The peso broke a three-day losing streak on Thursday, but the stock market returned to the 6600 level after the release of fresh economic data.
The currency gained 8 centavos to 55.24 pesos against the dollar, while the Philippine Stock Exchange’s benchmark index shed 102.22 points, or 1.52 percent, to close at 6609.27.
It was followed by the broader All Shares, which fell 36.47 points or 1.02% to 3549.19.
“In addition to rising unemployment, the rise in non-performing loans (NPL) in the country, the first in 10 months, also dampened sentiment,” said Michael Popenio, Research and Engagement Specialist at Philstocks Financial Inc. .
“These data added to persistent inflation and concerns about interest rates in the economy.”
The Philippine Statistics Office on Thursday announced that unemployment worsened to 4.8% in January from 4.3% a month earlier. Underemployment, a measure of job quality, also fell to 14.1% from 12.6% in December.
Newspaper reports also reported that Philippine bank NPLs rose to 3.28 percent in January from a two-year low of 3.17 percent in December as a result of a policy rate hike to curb inflation.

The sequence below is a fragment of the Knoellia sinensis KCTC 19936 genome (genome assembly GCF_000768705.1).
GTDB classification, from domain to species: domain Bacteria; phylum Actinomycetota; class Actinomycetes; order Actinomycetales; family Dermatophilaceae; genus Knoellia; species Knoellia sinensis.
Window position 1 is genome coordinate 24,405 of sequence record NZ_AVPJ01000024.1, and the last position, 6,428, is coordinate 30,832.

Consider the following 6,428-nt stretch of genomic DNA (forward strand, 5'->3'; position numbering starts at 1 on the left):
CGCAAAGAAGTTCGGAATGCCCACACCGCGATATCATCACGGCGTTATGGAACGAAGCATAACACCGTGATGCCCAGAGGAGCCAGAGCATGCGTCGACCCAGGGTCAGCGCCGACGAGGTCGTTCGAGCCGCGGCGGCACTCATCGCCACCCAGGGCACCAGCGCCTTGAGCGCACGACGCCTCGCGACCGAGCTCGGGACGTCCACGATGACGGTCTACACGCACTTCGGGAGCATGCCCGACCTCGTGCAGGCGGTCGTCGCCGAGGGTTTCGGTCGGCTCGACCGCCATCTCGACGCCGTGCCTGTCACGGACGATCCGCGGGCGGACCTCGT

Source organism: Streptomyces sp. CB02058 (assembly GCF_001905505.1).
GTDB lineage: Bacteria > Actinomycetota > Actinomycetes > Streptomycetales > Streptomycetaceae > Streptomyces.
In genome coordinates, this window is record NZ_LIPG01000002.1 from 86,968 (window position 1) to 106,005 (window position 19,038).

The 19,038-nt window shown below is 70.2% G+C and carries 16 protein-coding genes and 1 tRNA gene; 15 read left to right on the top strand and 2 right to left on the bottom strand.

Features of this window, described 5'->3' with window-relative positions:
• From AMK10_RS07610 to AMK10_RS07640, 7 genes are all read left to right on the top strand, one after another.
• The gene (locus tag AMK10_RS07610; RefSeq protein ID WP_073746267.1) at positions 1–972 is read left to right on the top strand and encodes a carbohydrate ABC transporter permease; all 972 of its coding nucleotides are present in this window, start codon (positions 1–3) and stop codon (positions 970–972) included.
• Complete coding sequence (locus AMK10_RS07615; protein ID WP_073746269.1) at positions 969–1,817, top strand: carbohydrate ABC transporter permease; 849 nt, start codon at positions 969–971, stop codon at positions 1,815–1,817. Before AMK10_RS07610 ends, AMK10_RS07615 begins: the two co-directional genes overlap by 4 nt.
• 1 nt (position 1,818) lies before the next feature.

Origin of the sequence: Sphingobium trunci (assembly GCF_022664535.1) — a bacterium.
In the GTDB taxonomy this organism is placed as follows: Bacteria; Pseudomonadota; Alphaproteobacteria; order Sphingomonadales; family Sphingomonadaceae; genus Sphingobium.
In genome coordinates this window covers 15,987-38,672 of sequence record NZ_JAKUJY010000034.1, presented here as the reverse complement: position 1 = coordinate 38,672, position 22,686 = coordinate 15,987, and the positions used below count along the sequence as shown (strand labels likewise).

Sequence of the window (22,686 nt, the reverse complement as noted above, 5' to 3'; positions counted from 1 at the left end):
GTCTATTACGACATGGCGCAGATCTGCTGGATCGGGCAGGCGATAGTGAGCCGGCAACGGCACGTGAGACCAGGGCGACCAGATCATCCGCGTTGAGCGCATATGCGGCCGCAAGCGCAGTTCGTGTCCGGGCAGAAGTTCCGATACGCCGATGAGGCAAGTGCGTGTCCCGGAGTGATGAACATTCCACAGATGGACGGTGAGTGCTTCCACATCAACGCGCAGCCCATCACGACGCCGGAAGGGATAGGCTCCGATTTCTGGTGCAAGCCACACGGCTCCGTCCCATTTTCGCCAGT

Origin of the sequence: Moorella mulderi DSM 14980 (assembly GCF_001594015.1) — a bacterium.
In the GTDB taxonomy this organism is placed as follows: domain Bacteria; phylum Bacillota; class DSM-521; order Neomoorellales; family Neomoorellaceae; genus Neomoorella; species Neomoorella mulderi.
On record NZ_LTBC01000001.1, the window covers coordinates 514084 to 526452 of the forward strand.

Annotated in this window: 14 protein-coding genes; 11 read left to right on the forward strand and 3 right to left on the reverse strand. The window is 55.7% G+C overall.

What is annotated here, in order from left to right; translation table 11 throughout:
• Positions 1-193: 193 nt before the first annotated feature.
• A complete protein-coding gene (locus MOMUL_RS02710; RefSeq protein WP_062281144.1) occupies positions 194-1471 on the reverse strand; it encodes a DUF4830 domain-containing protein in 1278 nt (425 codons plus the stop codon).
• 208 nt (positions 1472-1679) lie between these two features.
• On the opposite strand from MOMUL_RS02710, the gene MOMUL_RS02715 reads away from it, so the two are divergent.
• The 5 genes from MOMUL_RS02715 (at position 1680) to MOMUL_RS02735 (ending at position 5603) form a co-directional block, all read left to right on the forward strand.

Michael Ricafort, chief economist at Rizal Commercial Banking Corp., also pointed to the NPL data and said news of Manila Electric Co. plans. to raise electricity tariffs “also affected today’s sentiment.”
Regina Capital Development Corp. Meanwhile, managing director Louis Limlingan noted that US Federal Reserve Chairman Jerome Powell repeated a warning that upcoming interest rates could be higher than previously expected, also spooked investors.
The peso opened at 55.25 pesos: $1 and fluctuated between 55.14 and 55.25 pesos. Volume dropped to $926 million from $1.021 trillion in the previous session.
In the stock market, participation was weak as net turnover was 4.89 billion pesos, below the year-to-date average of 6.46 billion pesos.
Foreigners were net sellers with a net outflow of 438.27 million pesos.
A total of 880.58 million shares worth 5 billion pesos changed hands.
All sectoral indices closed in the red, real estate fell 2.86%.
There were more losers than winners, from 105 to 72, while 52 remained unchanged.